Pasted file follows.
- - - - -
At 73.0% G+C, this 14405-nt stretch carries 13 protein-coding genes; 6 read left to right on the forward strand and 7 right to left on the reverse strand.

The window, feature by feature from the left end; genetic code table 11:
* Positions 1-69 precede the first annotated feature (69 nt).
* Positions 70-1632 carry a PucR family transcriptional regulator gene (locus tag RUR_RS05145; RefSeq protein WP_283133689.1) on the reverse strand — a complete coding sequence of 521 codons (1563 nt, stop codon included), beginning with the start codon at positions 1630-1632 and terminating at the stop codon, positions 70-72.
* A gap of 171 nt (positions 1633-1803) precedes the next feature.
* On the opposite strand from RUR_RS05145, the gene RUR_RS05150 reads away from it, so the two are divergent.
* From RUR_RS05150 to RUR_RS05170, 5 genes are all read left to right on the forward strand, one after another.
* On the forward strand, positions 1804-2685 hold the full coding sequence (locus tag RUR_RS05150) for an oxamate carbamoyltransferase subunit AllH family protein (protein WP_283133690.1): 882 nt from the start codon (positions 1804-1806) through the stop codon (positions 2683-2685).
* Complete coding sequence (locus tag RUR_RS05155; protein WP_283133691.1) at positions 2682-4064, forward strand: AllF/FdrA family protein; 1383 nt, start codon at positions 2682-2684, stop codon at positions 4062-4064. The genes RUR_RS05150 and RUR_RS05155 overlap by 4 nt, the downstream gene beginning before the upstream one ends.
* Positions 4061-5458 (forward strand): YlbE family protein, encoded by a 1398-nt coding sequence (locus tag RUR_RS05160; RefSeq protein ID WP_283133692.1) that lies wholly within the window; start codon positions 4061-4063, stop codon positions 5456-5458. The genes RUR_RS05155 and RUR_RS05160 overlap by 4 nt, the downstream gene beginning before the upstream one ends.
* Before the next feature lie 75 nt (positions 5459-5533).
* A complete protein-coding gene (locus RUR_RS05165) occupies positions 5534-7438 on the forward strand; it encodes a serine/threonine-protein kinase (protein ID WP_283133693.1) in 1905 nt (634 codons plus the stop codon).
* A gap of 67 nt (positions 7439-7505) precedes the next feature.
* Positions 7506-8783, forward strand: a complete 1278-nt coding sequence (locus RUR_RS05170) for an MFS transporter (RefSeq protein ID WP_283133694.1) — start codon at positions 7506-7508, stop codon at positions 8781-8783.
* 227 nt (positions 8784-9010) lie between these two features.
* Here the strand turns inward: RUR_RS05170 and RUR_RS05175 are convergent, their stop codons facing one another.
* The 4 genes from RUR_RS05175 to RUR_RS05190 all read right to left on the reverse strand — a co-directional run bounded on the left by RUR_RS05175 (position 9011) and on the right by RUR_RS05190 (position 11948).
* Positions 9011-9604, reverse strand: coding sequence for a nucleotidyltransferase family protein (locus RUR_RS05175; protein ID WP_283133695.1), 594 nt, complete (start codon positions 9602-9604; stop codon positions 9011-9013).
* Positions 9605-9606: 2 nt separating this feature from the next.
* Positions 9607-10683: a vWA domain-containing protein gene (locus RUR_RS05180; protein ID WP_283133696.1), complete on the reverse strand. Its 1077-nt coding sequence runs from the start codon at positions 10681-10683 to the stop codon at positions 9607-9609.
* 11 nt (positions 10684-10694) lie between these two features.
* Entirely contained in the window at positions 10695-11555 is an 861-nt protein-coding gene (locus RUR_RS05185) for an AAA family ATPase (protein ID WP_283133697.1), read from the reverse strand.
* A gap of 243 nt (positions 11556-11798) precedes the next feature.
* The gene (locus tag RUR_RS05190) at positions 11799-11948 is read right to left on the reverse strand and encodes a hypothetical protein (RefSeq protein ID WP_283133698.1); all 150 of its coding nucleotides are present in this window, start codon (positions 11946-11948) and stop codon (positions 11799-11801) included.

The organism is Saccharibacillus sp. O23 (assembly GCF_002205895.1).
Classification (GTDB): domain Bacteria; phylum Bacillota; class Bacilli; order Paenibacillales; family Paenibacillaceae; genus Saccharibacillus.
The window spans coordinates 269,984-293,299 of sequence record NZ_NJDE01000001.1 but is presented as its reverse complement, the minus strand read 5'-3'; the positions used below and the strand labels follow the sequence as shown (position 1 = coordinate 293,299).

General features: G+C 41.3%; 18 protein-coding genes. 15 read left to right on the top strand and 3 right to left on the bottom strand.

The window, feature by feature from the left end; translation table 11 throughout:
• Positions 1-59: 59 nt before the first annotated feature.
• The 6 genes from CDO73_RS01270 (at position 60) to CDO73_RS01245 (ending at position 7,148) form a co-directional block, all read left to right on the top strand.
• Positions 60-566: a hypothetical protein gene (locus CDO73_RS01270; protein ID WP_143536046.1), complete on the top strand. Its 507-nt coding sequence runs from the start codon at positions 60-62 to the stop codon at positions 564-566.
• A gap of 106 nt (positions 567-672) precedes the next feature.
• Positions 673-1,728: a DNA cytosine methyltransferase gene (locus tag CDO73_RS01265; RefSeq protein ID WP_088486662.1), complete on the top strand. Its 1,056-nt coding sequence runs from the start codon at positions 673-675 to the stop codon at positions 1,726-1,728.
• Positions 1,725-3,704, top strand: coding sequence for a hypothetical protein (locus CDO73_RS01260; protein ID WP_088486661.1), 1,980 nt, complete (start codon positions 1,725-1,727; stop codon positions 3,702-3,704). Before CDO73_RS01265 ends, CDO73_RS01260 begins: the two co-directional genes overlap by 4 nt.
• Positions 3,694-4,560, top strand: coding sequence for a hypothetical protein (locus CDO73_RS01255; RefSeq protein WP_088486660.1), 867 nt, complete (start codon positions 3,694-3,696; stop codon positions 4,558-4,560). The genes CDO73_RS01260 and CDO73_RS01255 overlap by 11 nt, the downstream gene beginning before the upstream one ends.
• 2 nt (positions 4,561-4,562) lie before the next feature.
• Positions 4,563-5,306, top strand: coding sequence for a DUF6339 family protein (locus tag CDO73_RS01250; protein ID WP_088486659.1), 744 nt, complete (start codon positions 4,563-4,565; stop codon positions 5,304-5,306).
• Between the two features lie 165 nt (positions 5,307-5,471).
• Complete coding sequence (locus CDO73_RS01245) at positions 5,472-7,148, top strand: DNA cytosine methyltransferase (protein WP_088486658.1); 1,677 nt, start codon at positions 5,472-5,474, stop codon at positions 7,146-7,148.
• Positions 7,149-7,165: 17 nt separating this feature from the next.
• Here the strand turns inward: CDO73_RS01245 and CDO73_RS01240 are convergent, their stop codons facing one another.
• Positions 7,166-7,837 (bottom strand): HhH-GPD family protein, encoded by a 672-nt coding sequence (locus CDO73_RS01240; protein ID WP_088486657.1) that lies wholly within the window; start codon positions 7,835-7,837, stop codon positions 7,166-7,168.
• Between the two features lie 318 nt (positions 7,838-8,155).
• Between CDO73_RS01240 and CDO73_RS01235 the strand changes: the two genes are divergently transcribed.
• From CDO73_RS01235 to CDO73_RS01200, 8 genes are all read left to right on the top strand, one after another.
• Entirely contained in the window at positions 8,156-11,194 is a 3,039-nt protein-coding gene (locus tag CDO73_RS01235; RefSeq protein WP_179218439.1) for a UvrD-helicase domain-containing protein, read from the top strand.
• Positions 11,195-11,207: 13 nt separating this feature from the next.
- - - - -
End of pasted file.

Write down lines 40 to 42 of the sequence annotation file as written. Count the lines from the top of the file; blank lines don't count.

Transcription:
• Complete coding sequence (locus CDO73_RS01245) at positions 5,472-7,148, top strand: DNA cytosine methyltransferase (protein WP_088486658.1); 1,677 nt, start codon at positions 5,472-5,474, stop codon at positions 7,146-7,148.
• Positions 7,149-7,165: 17 nt separating this feature from the next.
• Here the strand turns inward: CDO73_RS01245 and CDO73_RS01240 are convergent, their stop codons facing one another.